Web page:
New research led by a University of St Andrews astronomer has found evidence for what might be the raw material for the beginning of shrunken versions of our solar system - miniature worlds in the making.
In their study Dr Alexander Scholz, SUPA Advanced Fellow at the University of St Andrews, and Professor Ray Jayawardhana, from the University of Toronto, challenge the assumption that other planetary systems in the Universe would necessarily look like our own solar system.
The astronomers have found that the birthplaces of planets exist not only around young stars but also around planemos (short for planetary mass objects) that are not much larger or heavier than Jupiter. This may imply the existence of miniature solar systems with a central object having only about 1% of the mass of the Sun.
Since their discovery in 2000, the nature and origin of the enigmatic planemos has been a hot topic - are they tiny stars or giant planets, kicked out from a young planetary system? The new study now suggests that the former scenario is much more likely.
In a paper to be published in the Astrophysical Journal (Letters) Dr Scholz and Professor Jayawardhana used the Spitzer Space Telescope to observe 18 planemos in a star cluster in Orion that is about 3 million years old. At that age many young stars are still surrounded by disks of dust and gas which may evolve into planetary systems. The dust in these disks 'glows' in the infrared wavelength range and can therefore be seen with infrared cameras.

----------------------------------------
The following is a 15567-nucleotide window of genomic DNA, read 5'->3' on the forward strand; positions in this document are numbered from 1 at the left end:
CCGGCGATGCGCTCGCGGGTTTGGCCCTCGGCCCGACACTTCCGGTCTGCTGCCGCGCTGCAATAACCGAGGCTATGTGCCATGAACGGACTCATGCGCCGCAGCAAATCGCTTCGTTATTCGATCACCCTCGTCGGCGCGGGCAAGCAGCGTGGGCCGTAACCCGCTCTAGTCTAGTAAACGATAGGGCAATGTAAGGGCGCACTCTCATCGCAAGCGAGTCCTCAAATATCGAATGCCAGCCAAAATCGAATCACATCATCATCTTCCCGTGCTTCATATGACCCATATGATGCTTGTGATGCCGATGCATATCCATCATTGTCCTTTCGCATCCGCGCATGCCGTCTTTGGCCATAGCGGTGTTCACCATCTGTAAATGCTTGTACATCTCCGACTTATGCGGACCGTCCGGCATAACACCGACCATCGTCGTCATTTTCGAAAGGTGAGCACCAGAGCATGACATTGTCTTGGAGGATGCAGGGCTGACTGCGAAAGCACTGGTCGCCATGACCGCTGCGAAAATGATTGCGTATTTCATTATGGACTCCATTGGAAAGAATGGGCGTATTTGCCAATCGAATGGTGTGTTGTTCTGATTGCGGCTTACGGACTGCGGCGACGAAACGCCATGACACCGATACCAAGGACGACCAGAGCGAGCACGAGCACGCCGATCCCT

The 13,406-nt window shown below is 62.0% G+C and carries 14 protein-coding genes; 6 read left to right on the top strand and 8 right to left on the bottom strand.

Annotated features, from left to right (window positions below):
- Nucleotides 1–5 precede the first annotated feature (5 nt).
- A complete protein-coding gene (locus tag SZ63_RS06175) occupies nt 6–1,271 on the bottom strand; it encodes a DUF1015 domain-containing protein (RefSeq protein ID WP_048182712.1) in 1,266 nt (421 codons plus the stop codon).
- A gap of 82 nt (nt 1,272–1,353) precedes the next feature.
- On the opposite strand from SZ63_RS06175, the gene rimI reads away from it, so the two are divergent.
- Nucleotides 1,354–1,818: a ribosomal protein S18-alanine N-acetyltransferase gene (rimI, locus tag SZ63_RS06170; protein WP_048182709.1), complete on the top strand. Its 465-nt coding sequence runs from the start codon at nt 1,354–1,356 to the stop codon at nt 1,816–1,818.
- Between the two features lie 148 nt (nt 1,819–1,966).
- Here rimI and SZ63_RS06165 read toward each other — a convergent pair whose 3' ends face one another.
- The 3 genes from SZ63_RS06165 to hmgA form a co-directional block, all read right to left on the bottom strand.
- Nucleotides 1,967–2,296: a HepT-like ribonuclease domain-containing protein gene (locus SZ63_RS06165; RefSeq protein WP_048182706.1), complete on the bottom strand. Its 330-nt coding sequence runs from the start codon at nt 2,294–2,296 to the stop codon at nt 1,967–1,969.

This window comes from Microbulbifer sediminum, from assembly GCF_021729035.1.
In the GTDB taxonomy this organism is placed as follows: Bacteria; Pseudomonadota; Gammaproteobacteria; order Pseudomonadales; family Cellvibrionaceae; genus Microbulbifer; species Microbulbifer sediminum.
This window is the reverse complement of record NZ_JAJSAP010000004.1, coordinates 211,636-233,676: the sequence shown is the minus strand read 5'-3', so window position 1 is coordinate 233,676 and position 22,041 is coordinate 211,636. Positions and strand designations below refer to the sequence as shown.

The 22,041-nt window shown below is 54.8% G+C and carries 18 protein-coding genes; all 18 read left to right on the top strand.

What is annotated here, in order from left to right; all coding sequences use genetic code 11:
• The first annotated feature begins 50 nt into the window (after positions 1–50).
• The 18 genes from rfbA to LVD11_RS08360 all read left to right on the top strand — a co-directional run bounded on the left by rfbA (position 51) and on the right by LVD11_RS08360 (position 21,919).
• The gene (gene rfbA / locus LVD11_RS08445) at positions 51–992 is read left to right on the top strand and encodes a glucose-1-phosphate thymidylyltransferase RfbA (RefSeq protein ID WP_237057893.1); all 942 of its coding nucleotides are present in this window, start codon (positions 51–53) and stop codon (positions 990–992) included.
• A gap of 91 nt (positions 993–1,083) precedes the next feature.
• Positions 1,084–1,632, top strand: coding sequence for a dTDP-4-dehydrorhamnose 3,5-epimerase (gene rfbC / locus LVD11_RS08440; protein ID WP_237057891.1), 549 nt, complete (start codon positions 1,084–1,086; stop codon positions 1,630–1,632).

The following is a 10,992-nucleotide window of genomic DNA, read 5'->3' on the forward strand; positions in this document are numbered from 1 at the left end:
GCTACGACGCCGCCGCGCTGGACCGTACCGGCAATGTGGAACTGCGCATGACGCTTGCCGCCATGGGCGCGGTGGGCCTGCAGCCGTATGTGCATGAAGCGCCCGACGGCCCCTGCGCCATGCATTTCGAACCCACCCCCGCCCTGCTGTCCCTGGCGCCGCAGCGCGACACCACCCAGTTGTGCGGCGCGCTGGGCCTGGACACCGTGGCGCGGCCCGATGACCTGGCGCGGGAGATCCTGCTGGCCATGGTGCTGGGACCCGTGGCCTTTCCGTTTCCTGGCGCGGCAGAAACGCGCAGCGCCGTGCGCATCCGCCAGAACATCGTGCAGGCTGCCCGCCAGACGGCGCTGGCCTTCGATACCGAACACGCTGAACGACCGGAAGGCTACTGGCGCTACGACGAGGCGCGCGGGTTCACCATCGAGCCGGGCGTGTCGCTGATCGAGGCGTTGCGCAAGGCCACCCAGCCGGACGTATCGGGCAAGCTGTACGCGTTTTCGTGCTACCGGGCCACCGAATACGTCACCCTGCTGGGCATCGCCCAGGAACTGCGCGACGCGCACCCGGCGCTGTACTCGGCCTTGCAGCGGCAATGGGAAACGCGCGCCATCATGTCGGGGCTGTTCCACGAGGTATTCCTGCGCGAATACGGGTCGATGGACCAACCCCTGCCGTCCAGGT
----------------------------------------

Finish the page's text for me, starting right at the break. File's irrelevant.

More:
The new observations show that about one third of the planemos are also surrounded by dusty disks, thus these relatively small objects seem to have a star-like infancy.
Evidence for a star-like formation of planemos has been presented previously by other teams but the new observations constitute the first systematic survey and push our knowledge of planemos into new territory.
"The results demonstrate that long-lived dusty disks, the nurseries of planets, are commonly found even around extremely low-mass objects. This could indicate that planetary systems may form even when the central 'star' is not a star, but a planemo.
Imagine a solar system where planets encircle an object which itself is not much larger than a planet," explains Dr Scholz.
Although the new findings have not settled the origins of planemos Dr Scholz and Professor Jayawardhana believe the results bring us one step closer.
"How puny an object could nature produce in the same way that it made our Sun? That's the big question motivating our research. The answer will tell us a lot about the star formation process as well as about the true diversity of planetary systems out there," said Professor Jayawardhana.
Source: University of St Andrews